A story in Saturday's Business and Financial section detailing the financial losses of the nation's railroad industry incorrectly reported that the published first quarter industry deficit of $274 million did not include figures from Conrail. According to the Association of American Railroads, Conrail's losses are included in that figure.
The nation's railroad industry suffered its worst quarterly deficits in history during the first three months of 1978, according to a report by the Association of American Railroads.
According to the report, the rail industry's deficit - not including Conrail - was $274 million for the quarter compared with a $34 million loss for the same period last year.
AAR President William Dempsey blamed a second severe winter, the lengthy coal miners' strike and continuing high prices which he said "led to this disastrous period."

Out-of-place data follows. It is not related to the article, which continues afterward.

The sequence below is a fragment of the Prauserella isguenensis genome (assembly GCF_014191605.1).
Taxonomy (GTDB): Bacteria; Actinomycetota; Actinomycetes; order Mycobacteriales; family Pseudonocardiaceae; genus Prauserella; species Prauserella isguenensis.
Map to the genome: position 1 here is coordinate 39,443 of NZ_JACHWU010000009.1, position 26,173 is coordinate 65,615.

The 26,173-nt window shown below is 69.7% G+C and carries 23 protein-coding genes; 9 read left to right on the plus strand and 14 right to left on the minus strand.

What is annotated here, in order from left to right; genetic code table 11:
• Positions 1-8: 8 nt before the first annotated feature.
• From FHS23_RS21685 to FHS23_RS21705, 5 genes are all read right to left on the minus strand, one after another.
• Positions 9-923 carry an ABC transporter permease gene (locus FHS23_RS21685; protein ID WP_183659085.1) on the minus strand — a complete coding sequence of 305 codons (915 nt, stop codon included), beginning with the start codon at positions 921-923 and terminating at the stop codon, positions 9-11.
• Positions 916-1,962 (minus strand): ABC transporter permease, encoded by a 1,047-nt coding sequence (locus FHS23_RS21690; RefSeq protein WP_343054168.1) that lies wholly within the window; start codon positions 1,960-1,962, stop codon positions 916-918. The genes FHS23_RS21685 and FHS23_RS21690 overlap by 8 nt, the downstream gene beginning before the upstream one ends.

Dempsey expressed hope that the Interstate Commerce Commission would act swiftly in approving the rail industry's recent request for freight rate increases across the nation.
Yesterday the ICC responded to that hope by announcing that it would hold three hours of oral arguments on the proposed rate hikes at 10 a.m. on June 5.
If approved, the increases would bring the country's railroads an estimated $700 million more annually.
The rate proposed calls for a 4 percent hike for freight traveling between East and West points, 2 percent hikes for freight from and to points in the South and 7 percent for significant shipments of coal.
Practically all of the quarter's losses were realized in the AAR's Eastern District, which registered a $357.6 million deficit comparied with $243.6 million lost last year. That figure was offset by $0.3 million in income in the Southern District, down from $50.5 million last year, and $83.9 in income from the Western District, down from $159 million.
Operating revenues for the industry during the same period were up to $4.749 billion from last year's first quarter of $4.671.
The Consolidated Rail Corp., the government-aided company that replaced bankrupt railroads in the Northeast, reports its figures separately.